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With all the hype surrounding Usain Bolt and his amazing Rio triple triple it might be of interest to understand how he runs so fast. It's been often said that his huge stride length is the main determinant from an anatomical point of view. And mentally he is of course on the top of his game - other sprinters probably do expect to lose to him.
Research from when Bolt ran his 9.58sec world record at the Berlin World Champs in 2009 indicates a maximum speed in excess of 12.3 metres a second at max velocity (1) and that his stride length averaged out at 2.77m between 60-80m and 2.85m between 80-100m. This contrasted, for example, with Asafa Powell who recorded 2.51 and 2.65m respectively. (Powell was third in 9.84sec). (2)
It took Bolt 40.92 strides to get down the track and Powell 44.45.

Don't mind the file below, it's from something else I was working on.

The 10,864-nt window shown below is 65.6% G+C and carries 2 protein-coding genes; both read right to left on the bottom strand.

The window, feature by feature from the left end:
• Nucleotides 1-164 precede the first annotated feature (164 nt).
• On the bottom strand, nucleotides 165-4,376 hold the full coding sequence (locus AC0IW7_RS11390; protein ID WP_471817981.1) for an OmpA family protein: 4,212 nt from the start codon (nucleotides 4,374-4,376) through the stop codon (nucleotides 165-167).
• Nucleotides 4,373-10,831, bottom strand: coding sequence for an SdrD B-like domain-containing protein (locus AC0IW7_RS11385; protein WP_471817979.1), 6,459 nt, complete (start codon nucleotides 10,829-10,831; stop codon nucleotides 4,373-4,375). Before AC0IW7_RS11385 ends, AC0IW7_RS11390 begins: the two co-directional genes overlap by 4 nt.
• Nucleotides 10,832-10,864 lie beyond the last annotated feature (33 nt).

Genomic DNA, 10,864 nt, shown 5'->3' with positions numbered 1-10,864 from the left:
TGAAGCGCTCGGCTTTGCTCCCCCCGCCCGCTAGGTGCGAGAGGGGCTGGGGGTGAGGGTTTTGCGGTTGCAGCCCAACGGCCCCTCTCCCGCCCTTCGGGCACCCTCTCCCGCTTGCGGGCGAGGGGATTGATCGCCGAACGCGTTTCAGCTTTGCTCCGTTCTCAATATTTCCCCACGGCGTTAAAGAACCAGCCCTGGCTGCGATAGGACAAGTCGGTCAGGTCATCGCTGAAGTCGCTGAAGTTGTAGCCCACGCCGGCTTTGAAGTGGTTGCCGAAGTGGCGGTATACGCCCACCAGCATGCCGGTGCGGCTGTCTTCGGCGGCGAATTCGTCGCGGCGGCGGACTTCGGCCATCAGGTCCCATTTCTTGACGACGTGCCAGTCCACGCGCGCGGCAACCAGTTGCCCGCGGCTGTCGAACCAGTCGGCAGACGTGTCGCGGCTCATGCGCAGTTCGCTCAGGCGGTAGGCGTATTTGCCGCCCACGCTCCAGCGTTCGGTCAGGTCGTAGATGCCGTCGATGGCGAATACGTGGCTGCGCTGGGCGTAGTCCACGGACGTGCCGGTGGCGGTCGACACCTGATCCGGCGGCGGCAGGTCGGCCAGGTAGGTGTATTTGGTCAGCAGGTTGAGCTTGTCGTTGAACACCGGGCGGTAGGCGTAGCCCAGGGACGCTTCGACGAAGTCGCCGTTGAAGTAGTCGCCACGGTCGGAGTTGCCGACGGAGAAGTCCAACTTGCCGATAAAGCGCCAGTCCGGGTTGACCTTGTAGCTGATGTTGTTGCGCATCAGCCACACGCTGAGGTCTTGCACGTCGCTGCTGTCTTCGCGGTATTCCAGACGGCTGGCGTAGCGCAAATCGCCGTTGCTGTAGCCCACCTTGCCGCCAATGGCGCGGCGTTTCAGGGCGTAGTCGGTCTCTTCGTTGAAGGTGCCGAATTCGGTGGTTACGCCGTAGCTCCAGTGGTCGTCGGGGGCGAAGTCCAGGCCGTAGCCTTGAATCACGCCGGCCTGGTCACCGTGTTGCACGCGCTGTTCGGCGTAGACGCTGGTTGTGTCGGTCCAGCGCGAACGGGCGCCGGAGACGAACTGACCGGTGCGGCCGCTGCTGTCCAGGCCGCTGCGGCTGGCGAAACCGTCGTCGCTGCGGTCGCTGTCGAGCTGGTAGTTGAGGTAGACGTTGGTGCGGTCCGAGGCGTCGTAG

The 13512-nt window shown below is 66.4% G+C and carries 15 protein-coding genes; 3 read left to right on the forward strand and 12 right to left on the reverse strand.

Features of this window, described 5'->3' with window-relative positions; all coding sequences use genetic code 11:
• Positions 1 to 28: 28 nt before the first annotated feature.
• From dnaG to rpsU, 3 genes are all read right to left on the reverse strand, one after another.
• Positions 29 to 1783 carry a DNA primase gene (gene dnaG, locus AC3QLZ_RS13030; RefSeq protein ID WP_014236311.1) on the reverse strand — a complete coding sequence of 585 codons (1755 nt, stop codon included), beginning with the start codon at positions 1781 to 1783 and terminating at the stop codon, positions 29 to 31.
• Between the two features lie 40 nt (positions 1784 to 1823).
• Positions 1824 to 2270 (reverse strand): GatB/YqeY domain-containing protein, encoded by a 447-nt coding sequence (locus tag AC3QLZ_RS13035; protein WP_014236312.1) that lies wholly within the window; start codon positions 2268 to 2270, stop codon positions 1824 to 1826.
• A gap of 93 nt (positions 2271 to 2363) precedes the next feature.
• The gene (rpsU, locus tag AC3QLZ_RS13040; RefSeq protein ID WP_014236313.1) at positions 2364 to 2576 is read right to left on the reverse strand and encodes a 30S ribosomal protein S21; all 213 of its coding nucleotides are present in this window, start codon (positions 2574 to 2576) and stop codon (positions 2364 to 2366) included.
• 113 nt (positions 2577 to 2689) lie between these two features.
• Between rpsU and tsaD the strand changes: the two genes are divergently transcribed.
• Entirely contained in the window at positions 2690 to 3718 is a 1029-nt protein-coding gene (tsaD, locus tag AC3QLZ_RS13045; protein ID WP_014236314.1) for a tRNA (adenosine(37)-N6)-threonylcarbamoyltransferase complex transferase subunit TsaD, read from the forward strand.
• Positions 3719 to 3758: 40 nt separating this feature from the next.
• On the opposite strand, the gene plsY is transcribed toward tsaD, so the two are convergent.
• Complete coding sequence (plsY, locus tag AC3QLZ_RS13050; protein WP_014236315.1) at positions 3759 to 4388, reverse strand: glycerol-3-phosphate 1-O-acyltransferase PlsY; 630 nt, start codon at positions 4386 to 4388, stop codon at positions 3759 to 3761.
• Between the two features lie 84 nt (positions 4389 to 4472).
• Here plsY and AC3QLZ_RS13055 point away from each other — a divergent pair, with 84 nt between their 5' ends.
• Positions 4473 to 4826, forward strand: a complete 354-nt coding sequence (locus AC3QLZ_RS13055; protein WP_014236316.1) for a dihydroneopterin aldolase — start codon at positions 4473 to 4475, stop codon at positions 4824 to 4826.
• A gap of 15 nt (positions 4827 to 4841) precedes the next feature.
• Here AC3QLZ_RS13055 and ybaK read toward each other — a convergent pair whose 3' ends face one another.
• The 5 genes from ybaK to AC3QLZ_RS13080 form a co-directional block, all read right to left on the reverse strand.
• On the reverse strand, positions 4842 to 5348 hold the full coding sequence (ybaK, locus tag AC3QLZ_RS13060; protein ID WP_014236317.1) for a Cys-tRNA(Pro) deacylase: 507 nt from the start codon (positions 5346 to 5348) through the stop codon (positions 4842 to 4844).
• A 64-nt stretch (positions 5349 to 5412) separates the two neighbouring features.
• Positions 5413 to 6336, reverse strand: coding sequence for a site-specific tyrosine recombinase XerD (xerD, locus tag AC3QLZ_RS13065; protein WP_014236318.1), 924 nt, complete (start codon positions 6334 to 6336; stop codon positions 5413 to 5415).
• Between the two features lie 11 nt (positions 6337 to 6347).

In terms of stride rate Bolt maxed out at 4.54 strides a second between 20-40m and then held at 4.49 between 40 and 80m and then ran the last 20m with a rate of 4.23. Powell in contrast had quicker values: 4.81 between 20 and 40m, 4.71 between 40-60m, 4.74 between 60-80m and 4.33 to the finish line. Incidentally Tyson Gay, who got silver, achieved a rate of over 5 strides a second during two segments of the race.
I'm pulling together an article on lower limb stiffness for Athletics Weekly and have discovered that Bolt actually has less 'leg stiffness' compared to his rivals (research was obtained from the Berlin 100m WR also). There is an answer for this, but I'll not say, until the article comes out!
Leg stiffness is a complex attribute and can be measured in different ways. It's values however, and ways of it being conditioned, can improve sprint (and all event) performance. Hopping, incidentally, is one of the best predictors of 'vertical leg stiffness'.
I'll leave you with a video of Bolt running his 9.58sec world record. Who'll beat it? Someone, sometime will, we may just have a wait a while!
1. Scientific Research Project - Biomechanical Analyses - DLV
2 Intl J Sport med 2012 Aug; 33(8):667-70